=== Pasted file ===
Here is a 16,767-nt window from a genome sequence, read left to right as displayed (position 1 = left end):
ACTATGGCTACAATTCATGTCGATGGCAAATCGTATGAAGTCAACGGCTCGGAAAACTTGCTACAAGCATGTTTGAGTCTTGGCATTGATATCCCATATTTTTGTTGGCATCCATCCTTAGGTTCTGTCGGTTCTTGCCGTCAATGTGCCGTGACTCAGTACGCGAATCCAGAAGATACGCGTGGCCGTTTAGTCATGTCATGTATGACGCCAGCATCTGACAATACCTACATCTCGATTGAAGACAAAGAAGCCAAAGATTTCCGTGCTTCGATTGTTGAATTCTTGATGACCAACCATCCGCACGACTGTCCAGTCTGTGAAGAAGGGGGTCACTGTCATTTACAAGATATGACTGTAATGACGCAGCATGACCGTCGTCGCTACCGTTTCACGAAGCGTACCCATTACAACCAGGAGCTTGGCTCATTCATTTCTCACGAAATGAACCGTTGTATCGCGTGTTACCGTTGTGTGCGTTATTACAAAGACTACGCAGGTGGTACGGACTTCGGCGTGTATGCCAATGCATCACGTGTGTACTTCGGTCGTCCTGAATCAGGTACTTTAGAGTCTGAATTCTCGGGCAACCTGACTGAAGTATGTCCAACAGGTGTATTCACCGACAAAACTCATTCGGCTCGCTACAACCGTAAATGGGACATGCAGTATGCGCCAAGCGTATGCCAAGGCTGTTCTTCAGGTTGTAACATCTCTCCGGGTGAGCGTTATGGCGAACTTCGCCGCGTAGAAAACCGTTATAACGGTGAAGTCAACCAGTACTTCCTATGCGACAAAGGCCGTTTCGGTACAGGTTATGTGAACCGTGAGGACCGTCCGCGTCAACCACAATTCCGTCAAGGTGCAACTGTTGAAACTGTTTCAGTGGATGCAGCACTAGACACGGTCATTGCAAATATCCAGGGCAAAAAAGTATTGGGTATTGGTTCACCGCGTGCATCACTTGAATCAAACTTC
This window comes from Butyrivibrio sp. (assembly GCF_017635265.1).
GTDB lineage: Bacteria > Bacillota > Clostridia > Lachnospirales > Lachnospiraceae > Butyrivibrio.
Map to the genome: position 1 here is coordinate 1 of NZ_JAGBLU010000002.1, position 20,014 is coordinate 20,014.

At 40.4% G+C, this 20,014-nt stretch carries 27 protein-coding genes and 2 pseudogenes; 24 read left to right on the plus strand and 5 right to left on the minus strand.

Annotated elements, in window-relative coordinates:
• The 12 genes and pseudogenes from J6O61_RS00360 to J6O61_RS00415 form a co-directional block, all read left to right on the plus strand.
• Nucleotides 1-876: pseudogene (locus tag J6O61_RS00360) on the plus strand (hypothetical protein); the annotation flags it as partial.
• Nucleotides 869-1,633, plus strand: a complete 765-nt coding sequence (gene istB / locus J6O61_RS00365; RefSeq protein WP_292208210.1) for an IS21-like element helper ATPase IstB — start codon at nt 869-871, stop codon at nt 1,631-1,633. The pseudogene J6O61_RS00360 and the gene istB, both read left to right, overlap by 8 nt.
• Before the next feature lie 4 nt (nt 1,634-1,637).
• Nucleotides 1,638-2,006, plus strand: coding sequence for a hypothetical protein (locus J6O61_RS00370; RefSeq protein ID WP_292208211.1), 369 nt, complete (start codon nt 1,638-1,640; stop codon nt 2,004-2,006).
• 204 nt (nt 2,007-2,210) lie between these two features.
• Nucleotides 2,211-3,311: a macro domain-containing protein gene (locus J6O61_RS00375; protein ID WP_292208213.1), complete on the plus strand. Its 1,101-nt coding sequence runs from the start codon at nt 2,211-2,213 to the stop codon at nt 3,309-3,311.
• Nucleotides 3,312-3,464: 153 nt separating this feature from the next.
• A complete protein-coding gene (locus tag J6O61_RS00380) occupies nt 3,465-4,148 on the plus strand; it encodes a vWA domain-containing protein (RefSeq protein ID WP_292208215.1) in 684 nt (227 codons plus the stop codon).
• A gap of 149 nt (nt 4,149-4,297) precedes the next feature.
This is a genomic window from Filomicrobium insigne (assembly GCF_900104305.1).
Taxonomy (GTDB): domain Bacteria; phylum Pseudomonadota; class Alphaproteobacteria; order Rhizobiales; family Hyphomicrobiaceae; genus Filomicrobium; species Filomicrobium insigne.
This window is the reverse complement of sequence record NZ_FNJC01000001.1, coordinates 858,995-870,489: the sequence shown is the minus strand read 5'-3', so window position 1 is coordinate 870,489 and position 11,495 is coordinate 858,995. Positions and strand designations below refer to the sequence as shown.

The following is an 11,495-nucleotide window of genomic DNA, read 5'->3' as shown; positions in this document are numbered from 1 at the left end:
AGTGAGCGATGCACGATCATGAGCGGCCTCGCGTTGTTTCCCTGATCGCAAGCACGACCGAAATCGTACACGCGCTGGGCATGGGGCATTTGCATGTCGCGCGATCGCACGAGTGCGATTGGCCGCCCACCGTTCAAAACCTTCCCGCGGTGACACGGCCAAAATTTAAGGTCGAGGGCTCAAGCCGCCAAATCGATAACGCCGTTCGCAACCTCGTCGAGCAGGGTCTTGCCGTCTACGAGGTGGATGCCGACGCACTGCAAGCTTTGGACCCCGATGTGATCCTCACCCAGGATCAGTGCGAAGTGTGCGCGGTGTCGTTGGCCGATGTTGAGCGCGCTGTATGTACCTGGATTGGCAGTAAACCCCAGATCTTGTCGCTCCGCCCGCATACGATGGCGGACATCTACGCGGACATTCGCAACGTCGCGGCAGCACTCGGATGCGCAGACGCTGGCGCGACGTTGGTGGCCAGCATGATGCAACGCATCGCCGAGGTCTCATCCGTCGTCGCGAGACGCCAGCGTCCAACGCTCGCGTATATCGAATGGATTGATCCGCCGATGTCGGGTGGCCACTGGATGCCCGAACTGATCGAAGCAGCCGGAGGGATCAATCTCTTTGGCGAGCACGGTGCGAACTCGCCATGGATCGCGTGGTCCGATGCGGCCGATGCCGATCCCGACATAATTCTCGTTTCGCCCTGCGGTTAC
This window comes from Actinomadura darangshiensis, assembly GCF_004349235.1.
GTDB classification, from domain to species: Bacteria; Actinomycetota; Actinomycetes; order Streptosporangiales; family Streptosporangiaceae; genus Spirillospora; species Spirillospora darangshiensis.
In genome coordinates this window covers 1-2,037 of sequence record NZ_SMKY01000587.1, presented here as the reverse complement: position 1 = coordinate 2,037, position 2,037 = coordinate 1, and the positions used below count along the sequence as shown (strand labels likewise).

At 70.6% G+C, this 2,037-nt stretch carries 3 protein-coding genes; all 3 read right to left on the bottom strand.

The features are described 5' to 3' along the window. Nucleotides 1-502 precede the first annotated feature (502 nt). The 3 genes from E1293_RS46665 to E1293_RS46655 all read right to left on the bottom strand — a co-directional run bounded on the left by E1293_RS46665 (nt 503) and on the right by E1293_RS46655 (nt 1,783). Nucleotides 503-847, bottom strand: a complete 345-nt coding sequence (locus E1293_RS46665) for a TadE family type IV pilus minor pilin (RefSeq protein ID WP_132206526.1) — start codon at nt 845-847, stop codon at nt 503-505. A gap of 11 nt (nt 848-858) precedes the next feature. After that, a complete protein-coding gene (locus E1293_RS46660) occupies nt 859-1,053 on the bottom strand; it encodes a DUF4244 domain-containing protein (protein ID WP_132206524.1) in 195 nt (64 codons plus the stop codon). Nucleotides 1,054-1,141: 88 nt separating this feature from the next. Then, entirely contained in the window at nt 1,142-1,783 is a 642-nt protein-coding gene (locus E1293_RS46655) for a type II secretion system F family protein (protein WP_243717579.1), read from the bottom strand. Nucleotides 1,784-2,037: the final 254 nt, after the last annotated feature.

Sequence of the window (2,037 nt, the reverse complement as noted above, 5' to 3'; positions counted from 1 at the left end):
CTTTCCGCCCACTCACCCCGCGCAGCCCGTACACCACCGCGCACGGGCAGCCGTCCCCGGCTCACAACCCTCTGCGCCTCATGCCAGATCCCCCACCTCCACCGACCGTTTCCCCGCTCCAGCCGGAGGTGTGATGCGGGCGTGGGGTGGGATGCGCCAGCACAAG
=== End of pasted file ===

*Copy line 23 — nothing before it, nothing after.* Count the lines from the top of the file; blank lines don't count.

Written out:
This window comes from Actinomadura darangshiensis, assembly GCF_004349235.1.